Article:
Broken promises: How marijuana legalization failed communities hit hardest by the drug war

Congress has been far behind the country when it comes to loosening cannabis restrictions. Lawmakers have failed to pass any significant changes to federal policies, despite broad bipartisan support for proposals such as making it easier for weed companies to access banking.

But most cannabis policy watchers believe that something akin to federal legalization is inevitable in the coming years, given the dramatic shifts in state laws and public opinion, with 70 percent supporting legalization in
the most recent Gallup survey
. That prospect could throw open state markets that have operated in silos due to federal illegality to interstate commerce.

That would make it easier for big national companies — who may vie to become the Anheuser-Busch of weed — to take advantage of economies of scale and become more dominant players.

The latest cautionary tale is New York. The state is in the midst of implementing the country’s most ambitious effort to use cannabis legalization as a tool to redress the harms from the war on drugs.

New York reserved all initial dispensary licenses for people who have been convicted of marijuana crimes or have an immediate family member with such a conviction. It’s also promising to provide funding, real estate and training to help these entrepreneurs launch successful businesses.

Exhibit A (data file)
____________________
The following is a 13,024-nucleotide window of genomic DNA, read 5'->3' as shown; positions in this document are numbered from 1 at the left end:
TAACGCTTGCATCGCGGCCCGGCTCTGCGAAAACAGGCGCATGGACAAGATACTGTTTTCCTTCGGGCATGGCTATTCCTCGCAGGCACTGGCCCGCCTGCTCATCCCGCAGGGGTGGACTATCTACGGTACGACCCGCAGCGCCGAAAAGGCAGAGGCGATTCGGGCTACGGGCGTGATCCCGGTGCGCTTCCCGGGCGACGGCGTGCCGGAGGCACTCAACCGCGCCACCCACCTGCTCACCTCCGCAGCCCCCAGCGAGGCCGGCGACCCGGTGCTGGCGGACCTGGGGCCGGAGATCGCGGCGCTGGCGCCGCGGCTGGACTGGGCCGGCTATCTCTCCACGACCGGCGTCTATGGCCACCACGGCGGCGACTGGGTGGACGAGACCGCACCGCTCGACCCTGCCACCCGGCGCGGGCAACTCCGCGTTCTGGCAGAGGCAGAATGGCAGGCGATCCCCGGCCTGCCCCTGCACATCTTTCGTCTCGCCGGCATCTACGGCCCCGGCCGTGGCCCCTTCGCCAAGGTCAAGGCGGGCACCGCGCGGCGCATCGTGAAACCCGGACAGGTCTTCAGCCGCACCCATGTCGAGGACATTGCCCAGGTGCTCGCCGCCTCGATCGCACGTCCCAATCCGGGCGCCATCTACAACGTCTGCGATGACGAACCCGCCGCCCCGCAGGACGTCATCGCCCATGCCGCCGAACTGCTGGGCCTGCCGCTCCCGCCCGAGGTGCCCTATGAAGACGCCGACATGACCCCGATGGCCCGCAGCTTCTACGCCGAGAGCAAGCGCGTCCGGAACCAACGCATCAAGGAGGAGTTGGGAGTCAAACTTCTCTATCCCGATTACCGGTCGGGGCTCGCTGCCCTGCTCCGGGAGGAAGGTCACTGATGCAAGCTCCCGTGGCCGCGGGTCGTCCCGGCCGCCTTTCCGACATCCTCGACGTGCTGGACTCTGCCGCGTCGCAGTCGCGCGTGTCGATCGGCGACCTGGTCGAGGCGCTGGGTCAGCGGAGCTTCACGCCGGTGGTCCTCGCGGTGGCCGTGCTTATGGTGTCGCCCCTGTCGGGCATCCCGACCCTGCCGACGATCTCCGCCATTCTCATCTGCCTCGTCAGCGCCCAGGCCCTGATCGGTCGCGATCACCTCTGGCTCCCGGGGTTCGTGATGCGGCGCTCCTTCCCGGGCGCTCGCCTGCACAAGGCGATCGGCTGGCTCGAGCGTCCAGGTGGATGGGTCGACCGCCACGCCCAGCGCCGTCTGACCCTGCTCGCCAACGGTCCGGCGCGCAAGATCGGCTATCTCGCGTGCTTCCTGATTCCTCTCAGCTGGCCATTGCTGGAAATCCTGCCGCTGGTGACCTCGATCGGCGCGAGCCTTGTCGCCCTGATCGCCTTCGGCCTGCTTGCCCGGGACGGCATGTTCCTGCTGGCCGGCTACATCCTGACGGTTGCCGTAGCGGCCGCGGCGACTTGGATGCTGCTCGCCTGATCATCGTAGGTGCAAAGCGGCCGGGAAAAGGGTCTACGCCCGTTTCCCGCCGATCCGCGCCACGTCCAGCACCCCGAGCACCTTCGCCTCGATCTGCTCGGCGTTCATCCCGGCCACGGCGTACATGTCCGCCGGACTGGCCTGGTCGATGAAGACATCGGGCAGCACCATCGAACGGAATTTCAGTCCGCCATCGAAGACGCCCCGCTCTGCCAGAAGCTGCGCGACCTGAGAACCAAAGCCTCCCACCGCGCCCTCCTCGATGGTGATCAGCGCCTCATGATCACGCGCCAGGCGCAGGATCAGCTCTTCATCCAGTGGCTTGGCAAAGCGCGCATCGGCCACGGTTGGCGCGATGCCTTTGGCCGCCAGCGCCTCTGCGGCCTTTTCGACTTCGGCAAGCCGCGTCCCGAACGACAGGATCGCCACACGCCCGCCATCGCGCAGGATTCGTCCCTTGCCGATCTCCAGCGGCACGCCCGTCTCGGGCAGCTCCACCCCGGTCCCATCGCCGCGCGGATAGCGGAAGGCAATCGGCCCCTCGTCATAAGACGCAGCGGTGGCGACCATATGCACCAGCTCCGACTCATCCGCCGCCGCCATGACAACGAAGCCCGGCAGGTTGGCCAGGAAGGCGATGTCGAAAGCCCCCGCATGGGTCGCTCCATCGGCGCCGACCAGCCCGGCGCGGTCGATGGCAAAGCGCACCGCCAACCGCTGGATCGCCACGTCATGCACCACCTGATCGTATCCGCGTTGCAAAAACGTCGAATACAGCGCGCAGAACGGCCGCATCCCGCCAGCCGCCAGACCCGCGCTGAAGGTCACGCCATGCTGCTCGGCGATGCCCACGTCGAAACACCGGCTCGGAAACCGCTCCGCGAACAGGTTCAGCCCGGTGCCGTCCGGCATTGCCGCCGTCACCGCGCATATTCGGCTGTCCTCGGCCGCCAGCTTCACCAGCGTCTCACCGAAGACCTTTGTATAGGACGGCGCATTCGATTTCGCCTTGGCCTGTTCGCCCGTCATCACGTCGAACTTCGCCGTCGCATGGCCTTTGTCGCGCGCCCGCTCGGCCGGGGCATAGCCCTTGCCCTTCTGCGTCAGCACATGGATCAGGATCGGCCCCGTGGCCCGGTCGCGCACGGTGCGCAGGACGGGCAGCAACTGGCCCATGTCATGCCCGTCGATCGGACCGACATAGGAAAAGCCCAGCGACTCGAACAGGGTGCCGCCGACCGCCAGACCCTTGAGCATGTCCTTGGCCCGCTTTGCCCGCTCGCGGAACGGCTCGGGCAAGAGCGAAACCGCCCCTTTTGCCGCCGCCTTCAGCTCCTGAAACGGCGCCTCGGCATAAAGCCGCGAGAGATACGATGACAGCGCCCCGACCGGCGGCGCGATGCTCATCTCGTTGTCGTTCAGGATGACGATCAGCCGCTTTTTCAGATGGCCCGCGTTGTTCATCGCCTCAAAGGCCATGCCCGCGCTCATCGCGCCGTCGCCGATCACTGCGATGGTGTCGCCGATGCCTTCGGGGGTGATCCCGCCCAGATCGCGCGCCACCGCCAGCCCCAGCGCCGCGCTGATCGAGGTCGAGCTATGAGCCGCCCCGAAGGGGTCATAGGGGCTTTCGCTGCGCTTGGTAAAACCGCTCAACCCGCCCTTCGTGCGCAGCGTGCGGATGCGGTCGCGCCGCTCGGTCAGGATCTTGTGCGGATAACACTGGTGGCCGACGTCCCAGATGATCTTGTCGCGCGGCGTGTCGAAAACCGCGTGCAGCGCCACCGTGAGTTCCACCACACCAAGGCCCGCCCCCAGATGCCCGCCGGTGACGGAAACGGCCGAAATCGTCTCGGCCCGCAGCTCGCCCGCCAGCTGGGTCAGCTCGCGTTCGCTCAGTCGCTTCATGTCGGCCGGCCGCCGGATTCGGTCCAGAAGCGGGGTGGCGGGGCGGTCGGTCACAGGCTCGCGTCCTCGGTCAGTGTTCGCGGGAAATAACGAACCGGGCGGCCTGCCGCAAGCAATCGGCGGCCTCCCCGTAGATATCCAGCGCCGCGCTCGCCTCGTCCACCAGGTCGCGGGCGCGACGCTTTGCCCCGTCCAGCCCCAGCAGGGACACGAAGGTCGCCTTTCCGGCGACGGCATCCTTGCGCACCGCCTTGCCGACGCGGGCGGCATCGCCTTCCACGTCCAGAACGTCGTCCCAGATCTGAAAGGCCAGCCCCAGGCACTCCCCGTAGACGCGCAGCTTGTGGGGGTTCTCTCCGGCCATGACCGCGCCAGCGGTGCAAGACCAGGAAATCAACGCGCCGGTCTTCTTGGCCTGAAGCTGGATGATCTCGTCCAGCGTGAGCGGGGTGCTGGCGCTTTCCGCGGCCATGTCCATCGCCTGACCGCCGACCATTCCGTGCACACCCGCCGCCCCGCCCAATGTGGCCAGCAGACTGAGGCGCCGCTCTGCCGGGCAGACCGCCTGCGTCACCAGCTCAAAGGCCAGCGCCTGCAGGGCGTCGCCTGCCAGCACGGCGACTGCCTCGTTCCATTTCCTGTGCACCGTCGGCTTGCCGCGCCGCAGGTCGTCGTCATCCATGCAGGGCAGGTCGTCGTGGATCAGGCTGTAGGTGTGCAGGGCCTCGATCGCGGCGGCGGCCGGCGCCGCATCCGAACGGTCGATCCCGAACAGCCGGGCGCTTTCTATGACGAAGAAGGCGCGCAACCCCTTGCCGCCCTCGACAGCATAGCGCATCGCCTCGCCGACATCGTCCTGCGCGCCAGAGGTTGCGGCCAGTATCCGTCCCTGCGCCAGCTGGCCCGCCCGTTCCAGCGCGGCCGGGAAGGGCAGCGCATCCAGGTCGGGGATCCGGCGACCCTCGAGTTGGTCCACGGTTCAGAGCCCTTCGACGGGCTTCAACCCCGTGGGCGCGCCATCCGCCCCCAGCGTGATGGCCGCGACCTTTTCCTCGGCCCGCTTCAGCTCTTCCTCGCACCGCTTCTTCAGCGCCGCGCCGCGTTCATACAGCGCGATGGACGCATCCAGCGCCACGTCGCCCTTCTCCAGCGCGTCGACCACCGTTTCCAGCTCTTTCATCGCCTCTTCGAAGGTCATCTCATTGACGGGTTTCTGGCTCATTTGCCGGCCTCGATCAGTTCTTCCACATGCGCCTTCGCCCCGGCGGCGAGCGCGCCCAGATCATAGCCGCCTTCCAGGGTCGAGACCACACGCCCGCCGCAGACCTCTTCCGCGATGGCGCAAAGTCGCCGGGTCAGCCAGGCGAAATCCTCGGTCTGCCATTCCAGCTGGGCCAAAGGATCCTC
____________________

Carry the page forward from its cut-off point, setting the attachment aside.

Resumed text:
But a lawsuit filed in August by service-disabled veterans — arguing that they’re being unfairly shut out of the program — ground the licensing process to a halt. After four months of waiting in limbo, the veterans and the state struck a settlement agreement that lifted the injunction in December.

Still, only 35 licensed shops have opened for business more than two years after legalization was enacted.

Meanwhile, thousands of illegal dispensaries — an estimated 2,000 in New York City alone — have proliferated across the state.

That’s left entrepreneurs like Carson Grant frustrated with the program’s deficiencies. Grant, who was a young Black man in New York during the era of aggressive policing under then-mayor
Rudy Giuliani
, was arrested numerous times for marijuana possession. This made it difficult to find work.

He says the employment barriers led him to turn to selling weed to support his two young daughters as a single father, which eventually landed him with two felonies, making it even more difficult to get a job.

In other words, he is exactly the type of entrepreneur that New York’s program is trying to help.

During a contentious meeting in June in New York City, Grant spoke out about being kept in the dark on the terms of a loan from the state for his business, the costs of building out his dispensary and how regulators continually ignored his efforts to find out the information he needed to launch his business.

“The way I look at this — this is financial slavery,” he said during an impassioned speech before state officials. “I’ve been traumatized and victimized again, just more lies and brushing things under the rug.”